Backgroundand objectives Anticitrulline protein antibodies (ACPA) are a hallmark of HLA-associated rheumatoid arthritis (RA), but it is still not established whether these antibodies represent a cause or a consequence of arthritis. It is however clear that such antibodies can enhance murine arthritis, but a corresponding effect in patients is difficult to prove. In this study the authors aimed to assess the specificity and the immunoglobulin gene characteristics of B cells derived from RA synovial fluid of RA by using a method that allows in vitro production of monoclonal antibodies derived from single human memory B cells.
Materials and methods The authors have cloned and expressed antibodies from single flow cytometry purified CD19+IgG+ B cells from synovial fluid of two ACPA+ and two ACPA- RA patients and tested, by ELISA, the generated recombinant monoclonal antibodies for reactivity to different known citrullinated antigens.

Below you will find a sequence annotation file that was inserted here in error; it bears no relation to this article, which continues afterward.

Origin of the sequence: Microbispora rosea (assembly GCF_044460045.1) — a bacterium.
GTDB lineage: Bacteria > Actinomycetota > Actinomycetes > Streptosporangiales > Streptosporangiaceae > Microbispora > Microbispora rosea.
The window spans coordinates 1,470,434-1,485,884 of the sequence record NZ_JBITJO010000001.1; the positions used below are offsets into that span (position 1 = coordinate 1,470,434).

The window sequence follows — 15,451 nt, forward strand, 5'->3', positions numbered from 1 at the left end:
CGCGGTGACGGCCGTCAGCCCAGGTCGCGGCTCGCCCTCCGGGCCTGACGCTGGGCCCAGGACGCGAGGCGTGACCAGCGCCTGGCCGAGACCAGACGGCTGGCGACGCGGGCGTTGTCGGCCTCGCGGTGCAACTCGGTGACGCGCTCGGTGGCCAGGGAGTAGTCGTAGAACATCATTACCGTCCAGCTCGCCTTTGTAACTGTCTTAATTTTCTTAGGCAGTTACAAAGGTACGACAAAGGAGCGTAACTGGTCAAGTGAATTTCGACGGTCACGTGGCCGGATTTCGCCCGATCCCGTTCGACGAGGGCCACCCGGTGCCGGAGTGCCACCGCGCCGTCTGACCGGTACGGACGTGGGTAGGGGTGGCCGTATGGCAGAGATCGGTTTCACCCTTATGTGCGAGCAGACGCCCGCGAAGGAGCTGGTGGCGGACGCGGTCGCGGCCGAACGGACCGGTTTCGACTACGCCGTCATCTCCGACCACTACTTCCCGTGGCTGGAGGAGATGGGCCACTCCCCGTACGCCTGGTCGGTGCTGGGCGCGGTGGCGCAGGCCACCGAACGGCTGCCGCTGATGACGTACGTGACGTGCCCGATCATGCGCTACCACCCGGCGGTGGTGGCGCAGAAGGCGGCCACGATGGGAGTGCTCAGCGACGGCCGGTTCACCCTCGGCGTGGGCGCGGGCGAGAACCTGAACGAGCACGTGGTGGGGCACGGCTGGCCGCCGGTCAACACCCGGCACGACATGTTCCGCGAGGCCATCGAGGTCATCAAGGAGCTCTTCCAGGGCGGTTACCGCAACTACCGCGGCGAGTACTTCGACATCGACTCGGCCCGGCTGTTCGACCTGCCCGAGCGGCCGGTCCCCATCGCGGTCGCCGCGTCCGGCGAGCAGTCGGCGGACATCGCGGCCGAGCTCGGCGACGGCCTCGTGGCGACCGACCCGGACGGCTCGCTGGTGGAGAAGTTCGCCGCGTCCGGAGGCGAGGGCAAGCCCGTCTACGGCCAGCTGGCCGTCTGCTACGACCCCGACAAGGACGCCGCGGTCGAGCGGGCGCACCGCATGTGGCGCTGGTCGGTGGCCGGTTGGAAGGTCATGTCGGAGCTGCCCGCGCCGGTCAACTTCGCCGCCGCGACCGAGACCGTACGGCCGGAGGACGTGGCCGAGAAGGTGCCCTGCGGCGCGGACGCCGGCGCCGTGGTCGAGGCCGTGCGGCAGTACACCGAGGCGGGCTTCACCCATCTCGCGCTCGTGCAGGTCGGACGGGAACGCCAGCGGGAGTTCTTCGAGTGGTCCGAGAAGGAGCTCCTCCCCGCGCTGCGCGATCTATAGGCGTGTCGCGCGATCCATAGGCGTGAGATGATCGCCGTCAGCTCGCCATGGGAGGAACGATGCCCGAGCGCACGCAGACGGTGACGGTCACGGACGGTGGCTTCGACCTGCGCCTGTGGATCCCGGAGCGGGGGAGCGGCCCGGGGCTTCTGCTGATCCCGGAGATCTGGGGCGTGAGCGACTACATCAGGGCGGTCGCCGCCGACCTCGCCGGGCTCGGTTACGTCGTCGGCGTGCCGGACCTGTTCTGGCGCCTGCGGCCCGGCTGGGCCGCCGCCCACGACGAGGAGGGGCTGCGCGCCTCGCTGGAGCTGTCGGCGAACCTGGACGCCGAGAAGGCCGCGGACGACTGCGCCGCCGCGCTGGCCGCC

Results On the molecular level, striking differences were found between ACPA+ and ACPA− patients taking into consideration the mutational pattern of the Ig genes. Indeed, based on DNA sequences, the authors could demonstrate that B cells from ACPA+ patients did not have more total mutations than ACPA− patients but when focusing on the CDR1, two and three regions of the Ig variable region, the ACPA+ clones displayed more replacement mutations than did the ACPA− clones.
Regarding the specificity of the generated monoclonal antibodies, the authors have analysed clones from one ACPA+ and one ACPA negative patient. Our results so far show that 10 out of 23 antibodies generated from an ACPA+ RA patient, proved to bind, to variable degrees, to cyclic citrullinated peptide and different citrullinated antigens including citrullinated a-enolase, fibrinogen, vimentin and type II collagen. In contrast, no ACPA positive clones were identified amongst the antibodies derived from the ACPA− RA patient.
Conclusions Our data suggest that citrulline-reactive B cells are common in synovial fluid and the Ig molecules bear clear signs of antigen-driven maturation.
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